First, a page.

Mrs. Rabin: And the one evening a week left, you must sleep too {laughs).

Kaffman: So, when you do not quarrel, both of you agree that it is just a matter of objective circumstances.

Mr. Rabin: And still, Esther sometimes claims that I am an idler, and there is something in it. I think it is a positive quality.

Mrs. Rabin: A positive quality?

Mr. Rabin (laughs): Yes, in some cases, it is better not to be too diligent.

Mrs. Rabin: Ah, now you have a theory, an ideological basis. If you have principles, I see it is no use nagging you to become more active.

Kaffman: But one thing is certain, as far as I have seen so far. Esther's constant nagging does not in fact activate you.

Mr. and Mrs. Rabin (together): No, it does not.

Kaffman: The question arises in what way this constant nagging does affect you. As it does not rouse you to doing things, perhaps to a certain extent it irritates you and causes your inactivity. Perhaps here we have a partial explanation of the contradiction between your dili­gence outside and your so-called loafing at home.

Mr. Rabin: There is some truth in what you say. But I still think the main reason is the objective circumstances. This is the problem here at the kibbutz. There is a shortage of manpower, so anyone who feels

Families and Family Therapy

himself a partner, who does not feel that he is dealing with a factory owner who is trying to exploit him but that the plant is his also, any­one who sees the situation like that, cannot evade extra hours when the alternative is stopping production. It is true that there are people who just hang up the keys at the regular hour and care about nothing, but most of the staff work as they should.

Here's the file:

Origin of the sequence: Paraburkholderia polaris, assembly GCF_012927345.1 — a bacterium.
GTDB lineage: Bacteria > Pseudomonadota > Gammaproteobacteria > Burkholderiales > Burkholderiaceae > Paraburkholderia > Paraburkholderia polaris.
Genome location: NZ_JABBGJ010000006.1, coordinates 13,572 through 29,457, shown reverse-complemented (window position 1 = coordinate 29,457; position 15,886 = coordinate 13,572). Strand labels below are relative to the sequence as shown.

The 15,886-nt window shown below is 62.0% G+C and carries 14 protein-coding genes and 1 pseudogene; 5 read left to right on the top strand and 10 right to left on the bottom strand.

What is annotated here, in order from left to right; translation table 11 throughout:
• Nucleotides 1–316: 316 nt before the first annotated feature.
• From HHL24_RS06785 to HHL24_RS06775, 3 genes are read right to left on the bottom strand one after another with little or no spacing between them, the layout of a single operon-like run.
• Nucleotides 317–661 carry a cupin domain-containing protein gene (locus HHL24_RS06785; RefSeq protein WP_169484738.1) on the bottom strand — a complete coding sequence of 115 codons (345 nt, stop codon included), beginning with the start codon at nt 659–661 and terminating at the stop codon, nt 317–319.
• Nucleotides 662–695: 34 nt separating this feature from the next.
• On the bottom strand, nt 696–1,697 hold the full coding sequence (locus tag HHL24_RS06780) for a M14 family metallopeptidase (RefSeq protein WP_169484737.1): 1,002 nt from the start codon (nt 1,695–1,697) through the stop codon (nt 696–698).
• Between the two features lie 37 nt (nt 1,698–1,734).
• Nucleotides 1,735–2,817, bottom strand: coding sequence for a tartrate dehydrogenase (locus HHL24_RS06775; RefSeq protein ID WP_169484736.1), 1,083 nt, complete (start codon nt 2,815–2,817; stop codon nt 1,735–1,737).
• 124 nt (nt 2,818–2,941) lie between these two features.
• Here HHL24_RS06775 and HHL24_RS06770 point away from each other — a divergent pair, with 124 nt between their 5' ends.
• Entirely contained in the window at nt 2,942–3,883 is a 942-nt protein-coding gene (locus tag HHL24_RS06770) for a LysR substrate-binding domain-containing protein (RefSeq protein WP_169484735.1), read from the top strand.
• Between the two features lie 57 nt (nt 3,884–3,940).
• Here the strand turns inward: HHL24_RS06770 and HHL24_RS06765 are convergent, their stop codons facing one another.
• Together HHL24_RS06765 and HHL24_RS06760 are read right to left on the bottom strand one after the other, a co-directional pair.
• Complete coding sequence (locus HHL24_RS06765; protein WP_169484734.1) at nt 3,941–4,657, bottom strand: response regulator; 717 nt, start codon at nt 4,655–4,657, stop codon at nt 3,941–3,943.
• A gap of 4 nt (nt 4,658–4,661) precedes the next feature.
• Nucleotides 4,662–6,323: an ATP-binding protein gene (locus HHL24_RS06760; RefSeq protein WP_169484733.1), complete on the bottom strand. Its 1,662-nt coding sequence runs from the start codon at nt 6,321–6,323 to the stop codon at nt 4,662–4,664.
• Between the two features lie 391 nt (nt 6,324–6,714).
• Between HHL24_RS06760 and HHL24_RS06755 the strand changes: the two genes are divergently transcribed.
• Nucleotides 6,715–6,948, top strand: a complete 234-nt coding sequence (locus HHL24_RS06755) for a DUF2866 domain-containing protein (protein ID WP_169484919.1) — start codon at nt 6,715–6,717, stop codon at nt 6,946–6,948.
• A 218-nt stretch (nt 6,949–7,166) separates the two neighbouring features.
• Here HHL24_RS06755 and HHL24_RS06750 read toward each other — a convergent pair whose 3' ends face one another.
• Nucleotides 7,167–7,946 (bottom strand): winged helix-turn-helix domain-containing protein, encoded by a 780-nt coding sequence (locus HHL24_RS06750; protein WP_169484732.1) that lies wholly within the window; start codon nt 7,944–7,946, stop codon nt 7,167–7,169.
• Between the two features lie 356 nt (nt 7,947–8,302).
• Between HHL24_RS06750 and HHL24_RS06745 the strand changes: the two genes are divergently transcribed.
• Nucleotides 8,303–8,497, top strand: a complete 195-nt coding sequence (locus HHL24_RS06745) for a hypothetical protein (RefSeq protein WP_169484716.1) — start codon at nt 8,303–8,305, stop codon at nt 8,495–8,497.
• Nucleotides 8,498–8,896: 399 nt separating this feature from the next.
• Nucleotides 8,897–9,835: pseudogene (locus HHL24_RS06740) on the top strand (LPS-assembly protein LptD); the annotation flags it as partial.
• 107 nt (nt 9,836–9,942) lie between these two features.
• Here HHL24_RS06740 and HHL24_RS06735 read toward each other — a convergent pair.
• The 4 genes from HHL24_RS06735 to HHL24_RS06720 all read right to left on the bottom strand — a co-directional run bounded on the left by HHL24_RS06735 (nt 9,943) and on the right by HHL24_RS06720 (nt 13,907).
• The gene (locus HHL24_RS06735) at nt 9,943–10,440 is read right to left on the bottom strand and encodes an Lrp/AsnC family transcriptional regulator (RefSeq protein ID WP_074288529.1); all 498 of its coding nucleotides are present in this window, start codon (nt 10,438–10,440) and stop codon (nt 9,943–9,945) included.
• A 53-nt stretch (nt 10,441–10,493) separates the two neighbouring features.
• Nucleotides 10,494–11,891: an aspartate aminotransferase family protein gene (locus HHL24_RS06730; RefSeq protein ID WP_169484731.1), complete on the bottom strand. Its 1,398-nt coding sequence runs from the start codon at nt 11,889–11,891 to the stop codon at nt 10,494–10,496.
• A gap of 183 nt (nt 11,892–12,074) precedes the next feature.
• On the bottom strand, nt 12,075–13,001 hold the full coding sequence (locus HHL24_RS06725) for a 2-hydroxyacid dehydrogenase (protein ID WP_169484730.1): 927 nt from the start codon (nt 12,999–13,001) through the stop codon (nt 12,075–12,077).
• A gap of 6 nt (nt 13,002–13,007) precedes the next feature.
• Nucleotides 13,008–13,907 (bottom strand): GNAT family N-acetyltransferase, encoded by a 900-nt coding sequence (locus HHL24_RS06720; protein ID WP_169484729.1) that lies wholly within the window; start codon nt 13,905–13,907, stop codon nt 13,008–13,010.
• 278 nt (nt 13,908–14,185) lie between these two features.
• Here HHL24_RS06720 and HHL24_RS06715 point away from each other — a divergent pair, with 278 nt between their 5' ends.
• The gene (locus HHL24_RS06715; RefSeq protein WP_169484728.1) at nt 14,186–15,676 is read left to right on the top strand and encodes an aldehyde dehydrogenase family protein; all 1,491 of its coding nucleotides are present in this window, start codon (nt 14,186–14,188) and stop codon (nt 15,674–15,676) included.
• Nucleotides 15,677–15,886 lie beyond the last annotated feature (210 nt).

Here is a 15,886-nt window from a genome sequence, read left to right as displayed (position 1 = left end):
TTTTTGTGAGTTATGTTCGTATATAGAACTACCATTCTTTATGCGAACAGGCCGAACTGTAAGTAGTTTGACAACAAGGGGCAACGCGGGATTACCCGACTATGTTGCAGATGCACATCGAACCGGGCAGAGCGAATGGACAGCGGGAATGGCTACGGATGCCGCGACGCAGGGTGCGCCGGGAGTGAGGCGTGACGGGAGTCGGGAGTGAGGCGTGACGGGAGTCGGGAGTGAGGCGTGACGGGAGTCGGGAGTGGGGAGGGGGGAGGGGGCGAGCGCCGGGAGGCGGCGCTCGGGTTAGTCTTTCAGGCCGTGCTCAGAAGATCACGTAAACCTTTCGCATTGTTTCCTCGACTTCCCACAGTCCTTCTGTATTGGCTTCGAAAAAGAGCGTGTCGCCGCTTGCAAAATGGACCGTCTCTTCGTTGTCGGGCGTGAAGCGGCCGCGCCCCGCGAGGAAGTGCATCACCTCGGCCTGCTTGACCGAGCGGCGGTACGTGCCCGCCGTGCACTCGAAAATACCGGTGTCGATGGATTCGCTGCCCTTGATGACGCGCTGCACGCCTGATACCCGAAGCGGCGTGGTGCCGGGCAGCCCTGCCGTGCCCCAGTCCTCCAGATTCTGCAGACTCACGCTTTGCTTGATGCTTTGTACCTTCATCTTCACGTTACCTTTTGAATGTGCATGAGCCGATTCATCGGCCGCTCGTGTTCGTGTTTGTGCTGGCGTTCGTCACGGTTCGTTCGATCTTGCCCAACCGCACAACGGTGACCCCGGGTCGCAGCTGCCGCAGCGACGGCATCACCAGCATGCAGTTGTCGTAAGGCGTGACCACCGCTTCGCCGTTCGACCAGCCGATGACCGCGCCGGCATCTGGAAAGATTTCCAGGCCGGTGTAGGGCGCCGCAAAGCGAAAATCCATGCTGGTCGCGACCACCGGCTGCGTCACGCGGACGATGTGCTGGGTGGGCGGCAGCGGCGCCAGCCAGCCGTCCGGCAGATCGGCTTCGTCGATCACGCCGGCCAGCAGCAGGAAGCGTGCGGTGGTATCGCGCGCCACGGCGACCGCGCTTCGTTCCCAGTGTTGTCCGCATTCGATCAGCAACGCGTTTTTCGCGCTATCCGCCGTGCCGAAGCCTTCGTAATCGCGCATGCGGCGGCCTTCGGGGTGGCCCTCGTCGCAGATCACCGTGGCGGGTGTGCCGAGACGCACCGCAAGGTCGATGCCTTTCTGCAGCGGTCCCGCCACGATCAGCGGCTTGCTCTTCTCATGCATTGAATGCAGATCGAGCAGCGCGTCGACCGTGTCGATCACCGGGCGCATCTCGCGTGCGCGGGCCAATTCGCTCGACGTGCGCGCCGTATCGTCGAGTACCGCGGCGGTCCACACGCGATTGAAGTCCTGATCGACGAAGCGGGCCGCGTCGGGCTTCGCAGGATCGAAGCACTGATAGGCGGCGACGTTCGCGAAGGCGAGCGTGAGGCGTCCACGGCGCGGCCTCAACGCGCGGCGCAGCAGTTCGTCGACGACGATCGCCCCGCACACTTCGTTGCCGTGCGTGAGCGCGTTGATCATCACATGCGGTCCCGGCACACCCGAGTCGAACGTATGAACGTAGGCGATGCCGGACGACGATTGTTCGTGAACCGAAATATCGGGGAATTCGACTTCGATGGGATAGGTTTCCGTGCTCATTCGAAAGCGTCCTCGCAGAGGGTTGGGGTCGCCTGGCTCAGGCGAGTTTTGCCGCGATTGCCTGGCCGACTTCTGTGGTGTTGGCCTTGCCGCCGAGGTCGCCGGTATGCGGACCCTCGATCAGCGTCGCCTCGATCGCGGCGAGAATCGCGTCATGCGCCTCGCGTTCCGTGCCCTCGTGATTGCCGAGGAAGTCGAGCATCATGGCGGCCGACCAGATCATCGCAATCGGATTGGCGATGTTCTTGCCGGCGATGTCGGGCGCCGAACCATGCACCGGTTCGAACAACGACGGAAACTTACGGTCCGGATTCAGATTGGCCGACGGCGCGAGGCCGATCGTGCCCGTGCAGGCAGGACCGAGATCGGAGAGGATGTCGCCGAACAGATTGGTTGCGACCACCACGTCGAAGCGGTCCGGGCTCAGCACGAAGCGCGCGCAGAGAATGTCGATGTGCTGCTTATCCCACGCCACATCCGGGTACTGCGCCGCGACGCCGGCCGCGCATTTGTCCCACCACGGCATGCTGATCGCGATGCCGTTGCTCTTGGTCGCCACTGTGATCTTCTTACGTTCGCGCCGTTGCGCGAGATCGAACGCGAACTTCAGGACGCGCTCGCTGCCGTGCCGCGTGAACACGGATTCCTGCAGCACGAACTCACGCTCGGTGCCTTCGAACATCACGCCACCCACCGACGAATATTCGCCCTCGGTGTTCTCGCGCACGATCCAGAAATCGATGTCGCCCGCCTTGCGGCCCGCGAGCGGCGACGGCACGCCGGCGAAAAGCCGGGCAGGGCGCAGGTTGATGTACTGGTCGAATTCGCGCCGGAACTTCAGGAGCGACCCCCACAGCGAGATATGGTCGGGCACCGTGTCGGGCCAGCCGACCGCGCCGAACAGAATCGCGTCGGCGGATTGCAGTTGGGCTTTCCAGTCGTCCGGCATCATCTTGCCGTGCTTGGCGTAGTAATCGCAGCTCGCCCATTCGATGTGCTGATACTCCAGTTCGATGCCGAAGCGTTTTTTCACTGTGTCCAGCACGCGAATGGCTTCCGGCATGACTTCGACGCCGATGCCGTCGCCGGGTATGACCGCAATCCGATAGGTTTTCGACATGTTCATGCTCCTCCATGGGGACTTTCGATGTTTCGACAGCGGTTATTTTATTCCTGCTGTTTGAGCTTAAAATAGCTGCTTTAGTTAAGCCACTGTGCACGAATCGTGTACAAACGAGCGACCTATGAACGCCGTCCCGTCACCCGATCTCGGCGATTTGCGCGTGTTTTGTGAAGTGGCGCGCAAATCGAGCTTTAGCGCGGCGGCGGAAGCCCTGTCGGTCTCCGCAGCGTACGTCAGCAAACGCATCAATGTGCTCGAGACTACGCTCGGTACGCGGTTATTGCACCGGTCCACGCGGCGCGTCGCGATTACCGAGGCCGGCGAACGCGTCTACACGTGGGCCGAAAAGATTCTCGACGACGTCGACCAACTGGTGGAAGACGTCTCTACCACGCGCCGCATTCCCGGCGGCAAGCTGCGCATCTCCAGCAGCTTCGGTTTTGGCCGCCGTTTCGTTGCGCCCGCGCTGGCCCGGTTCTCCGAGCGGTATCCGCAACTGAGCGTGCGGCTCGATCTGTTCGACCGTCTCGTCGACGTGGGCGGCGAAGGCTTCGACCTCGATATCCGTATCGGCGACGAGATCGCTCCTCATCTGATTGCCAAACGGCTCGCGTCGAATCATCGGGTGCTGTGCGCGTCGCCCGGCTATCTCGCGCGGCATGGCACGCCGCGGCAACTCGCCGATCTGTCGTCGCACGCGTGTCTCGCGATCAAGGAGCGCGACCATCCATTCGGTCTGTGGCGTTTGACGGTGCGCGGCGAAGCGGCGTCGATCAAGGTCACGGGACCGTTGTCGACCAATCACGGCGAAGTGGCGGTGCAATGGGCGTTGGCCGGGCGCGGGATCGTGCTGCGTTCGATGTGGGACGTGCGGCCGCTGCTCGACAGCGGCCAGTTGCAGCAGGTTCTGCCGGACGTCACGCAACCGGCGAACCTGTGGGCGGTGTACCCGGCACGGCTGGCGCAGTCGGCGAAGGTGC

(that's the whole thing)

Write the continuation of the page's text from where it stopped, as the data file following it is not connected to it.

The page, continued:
Mrs. Rabin: On your technical staff, two out of the four keep their hours very well.

Mr. Rabin: Those two have quite different personal problems, and that is why they behave so. But the people I would call normal, more or less, are ready to put in effort, and they do care. I admit that this situation affects family life.

Kaffman: And would you ask him to stop his work?

Mrs. Rabin: God forbid!

Kaffman: But you complain so much of Michael's hard working con­ditions.

Mrs. Rabin: That is true, but it is not something I complain about endlessly. I just "let off steam" from time to time. Simply for selfish reasons, I ask him to come home at 3 so he can rest until 4, and then I have a fresh and active man.

Kaffman: So, what?

Mrs. Rabin: So, I let off steam; but I accept the fact that, if he finds it necessary to stay on, he knows what he is doing. He does not inter­fere in my work, and I do not interfere in his.

Kaffman: So, you say that, as long as he finds satisfaction in his work, then although you have to pay a certain price, you are ready to compromise.

Mrs. Rabin: More than this, I think the price I am paying is very pleasant; I do not feel I am making a sacrifice. But I think this is also the price we pay for his giving up his home and coming to live with me here at Kibbutz Regev.

Kaffman: Yes, you are from another kibbutz. You were born at Kibbutz Ma'agal.

Mrs. Rabin: That is right, and he gave up his kibbutz. He did not want to do so; I put on pressure. The reason for the pressure was mainly a family one. After all, in his family there are three more young brothers, and his parents are much younger. He is the eldest child and I am the youngest. My parents are much older and much less healthy. So, I put pressure on Michael on the subject of the family.

Kaffman: You mean that you very much wanted to stay at Kibbutz